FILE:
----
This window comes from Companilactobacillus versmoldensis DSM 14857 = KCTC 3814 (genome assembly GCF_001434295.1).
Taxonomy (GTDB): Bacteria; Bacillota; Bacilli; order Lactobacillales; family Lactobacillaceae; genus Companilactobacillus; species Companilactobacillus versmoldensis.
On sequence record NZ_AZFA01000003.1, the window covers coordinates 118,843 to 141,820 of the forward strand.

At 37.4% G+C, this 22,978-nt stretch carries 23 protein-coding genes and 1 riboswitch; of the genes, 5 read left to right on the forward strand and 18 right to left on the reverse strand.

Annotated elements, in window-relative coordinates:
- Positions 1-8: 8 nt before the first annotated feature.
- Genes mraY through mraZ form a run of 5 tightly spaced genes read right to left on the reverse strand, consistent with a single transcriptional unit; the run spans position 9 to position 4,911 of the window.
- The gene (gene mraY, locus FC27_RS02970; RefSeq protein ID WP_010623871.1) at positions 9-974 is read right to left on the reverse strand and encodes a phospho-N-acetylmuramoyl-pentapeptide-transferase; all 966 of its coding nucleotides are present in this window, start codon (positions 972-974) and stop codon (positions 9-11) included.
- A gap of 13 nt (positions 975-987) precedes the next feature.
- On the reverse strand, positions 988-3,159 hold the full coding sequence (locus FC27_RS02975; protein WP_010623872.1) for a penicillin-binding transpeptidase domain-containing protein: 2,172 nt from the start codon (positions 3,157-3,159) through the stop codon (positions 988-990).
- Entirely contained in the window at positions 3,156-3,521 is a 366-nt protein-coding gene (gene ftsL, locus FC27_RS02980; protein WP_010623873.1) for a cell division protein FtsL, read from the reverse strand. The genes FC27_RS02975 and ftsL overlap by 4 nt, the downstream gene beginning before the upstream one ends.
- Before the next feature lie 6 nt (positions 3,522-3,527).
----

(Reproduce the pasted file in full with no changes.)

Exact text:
This window comes from Companilactobacillus versmoldensis DSM 14857 = KCTC 3814 (genome assembly GCF_001434295.1).
Taxonomy (GTDB): Bacteria; Bacillota; Bacilli; order Lactobacillales; family Lactobacillaceae; genus Companilactobacillus; species Companilactobacillus versmoldensis.
On sequence record NZ_AZFA01000003.1, the window covers coordinates 118,843 to 141,820 of the forward strand.

At 37.4% G+C, this 22,978-nt stretch carries 23 protein-coding genes and 1 riboswitch; of the genes, 5 read left to right on the forward strand and 18 right to left on the reverse strand.

Annotated elements, in window-relative coordinates:
- Positions 1-8: 8 nt before the first annotated feature.
- Genes mraY through mraZ form a run of 5 tightly spaced genes read right to left on the reverse strand, consistent with a single transcriptional unit; the run spans position 9 to position 4,911 of the window.
- The gene (gene mraY, locus FC27_RS02970; RefSeq protein ID WP_010623871.1) at positions 9-974 is read right to left on the reverse strand and encodes a phospho-N-acetylmuramoyl-pentapeptide-transferase; all 966 of its coding nucleotides are present in this window, start codon (positions 972-974) and stop codon (positions 9-11) included.
- A gap of 13 nt (positions 975-987) precedes the next feature.
- On the reverse strand, positions 988-3,159 hold the full coding sequence (locus FC27_RS02975; protein WP_010623872.1) for a penicillin-binding transpeptidase domain-containing protein: 2,172 nt from the start codon (positions 3,157-3,159) through the stop codon (positions 988-990).
- Entirely contained in the window at positions 3,156-3,521 is a 366-nt protein-coding gene (gene ftsL, locus FC27_RS02980; protein WP_010623873.1) for a cell division protein FtsL, read from the reverse strand. The genes FC27_RS02975 and ftsL overlap by 4 nt, the downstream gene beginning before the upstream one ends.
- Before the next feature lie 6 nt (positions 3,522-3,527).